De Beers reported a 4% rise in total revenue for FY 2018, reaching $6.1 billion, but its earnings slid by 13% to $1.25 billion driven by expenditures such as the $87 million acquisition of Peregrine Diamonds and the launch of Lightbox Jewelry. Rough diamond sales rose by 4% to $5.4 billion (2017: $5.2 billion), driven by improved overall consumer demand for diamond jewelry and a 1% increase in the average rough diamond price index. The average realised price increased by 6% to $171 per carat from $162 per carat, reflecting the lower proportion of lower value rough diamonds being sold in the second half. The soft market for smaller stones resulted in a 2% decline in consolidated sales volumes to 31.7 million carats.
De Beers notes that preliminary data for 2018 indicates an improvement in global consumer demand for diamond jewelry, in US dollar terms. Benefiting from this trend, the miner says its revenue was bolstered due to improved ‘high end’ jewelry sales at De Beers Jewellers, although this was partly offset by a 5% decrease in Element Six revenue due to a reduction in sales to the oil and gas market (Element Six provides synthetic diamonds for the industrial market). However, they said there were a number of "headwinds" that impacted consumer confidence, including the US-China trade dispute. While global growth during the first half of the year was driven by solid US and Chinese consumer demand, in the second half, while the US maintained its growth rate, Chinese demand slowed, with trade tensions leading to slower economic growth and stock market volatility.
Singing a tune that has become very familiar, the miner explains that in the second half, the low-priced product segment of rough diamonds came under considerable pressure due to weak demand and surplus availability, the rapid depreciation of the rupee and a reduction in bank financing in the midstream. Overall, rough diamond production increased by 6% to 35.3 million carats from 33.5m carats, which was in the lower half of the production guidance range of 35-36 million carats. Canada saw the biggest jump in production, jumping 19% to 4.5 million carats. Production in Botswana (+6%) and Namibia (+11%) also performed well, but rough output in South Africa fell 10% to 4.7 million carats owing to a period of suspended production at Venetia following a fatal incident, as well as lower run-of-mine ore grades experienced as the mine approaches the end of the open pit.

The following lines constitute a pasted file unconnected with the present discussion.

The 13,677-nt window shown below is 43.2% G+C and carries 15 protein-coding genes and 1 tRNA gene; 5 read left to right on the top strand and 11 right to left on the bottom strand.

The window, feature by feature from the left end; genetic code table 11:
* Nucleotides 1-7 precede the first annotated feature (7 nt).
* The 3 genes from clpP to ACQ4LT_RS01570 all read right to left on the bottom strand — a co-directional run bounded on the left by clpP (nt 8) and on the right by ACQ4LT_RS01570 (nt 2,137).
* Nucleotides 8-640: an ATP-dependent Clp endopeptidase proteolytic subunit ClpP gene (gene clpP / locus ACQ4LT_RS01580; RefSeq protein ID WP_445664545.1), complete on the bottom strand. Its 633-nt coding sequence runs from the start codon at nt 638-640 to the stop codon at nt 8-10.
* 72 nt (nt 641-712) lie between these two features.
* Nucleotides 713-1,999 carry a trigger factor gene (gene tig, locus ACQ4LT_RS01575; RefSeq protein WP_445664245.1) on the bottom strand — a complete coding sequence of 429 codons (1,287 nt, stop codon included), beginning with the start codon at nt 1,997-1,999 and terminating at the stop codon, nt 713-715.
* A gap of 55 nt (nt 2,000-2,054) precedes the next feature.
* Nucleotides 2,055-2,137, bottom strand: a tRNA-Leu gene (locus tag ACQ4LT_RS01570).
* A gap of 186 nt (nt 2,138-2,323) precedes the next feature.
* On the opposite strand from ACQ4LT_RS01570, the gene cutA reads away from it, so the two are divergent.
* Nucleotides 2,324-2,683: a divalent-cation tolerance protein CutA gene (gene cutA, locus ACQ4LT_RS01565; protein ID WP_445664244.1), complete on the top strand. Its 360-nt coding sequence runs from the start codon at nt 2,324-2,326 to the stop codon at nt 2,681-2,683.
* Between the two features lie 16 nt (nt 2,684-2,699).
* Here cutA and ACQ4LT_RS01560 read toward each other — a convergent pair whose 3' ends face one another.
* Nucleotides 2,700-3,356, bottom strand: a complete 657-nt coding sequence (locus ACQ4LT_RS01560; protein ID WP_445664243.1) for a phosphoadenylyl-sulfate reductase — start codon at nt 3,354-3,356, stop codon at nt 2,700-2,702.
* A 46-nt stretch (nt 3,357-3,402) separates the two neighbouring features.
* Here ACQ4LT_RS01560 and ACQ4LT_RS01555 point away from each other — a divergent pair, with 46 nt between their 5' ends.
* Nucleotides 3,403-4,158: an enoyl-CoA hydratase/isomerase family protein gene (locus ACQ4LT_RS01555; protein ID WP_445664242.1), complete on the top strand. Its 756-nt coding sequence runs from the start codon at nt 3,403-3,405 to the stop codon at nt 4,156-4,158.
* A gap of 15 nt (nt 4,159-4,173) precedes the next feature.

The company reports that capital expenditure rose 53% to $417 million from $273 million last year, which represented the company's lowest Capex in the last five years. About 60% of the increase is attributable to the acquisition of Peregrine, but also to new projects such as their synthetic diamond project Lightbox, their asset-tracking blockchain pilot Tracr and a their pilot to create a secure and transparent route to market for ethically-sourced artisanal and small-scale mined (ASM) diamonds, called Gemfair. De Beers says they also increased their marketing spend (proprietary and category) to $166 million, the highest amount in a decade, and incurred typical expenditures on exploration and evaluation in Canada. The company also reports that it made good progress on projects to expand their production capacity, including continued work on transforming our Venetia Mine in South Africa into an underground operation.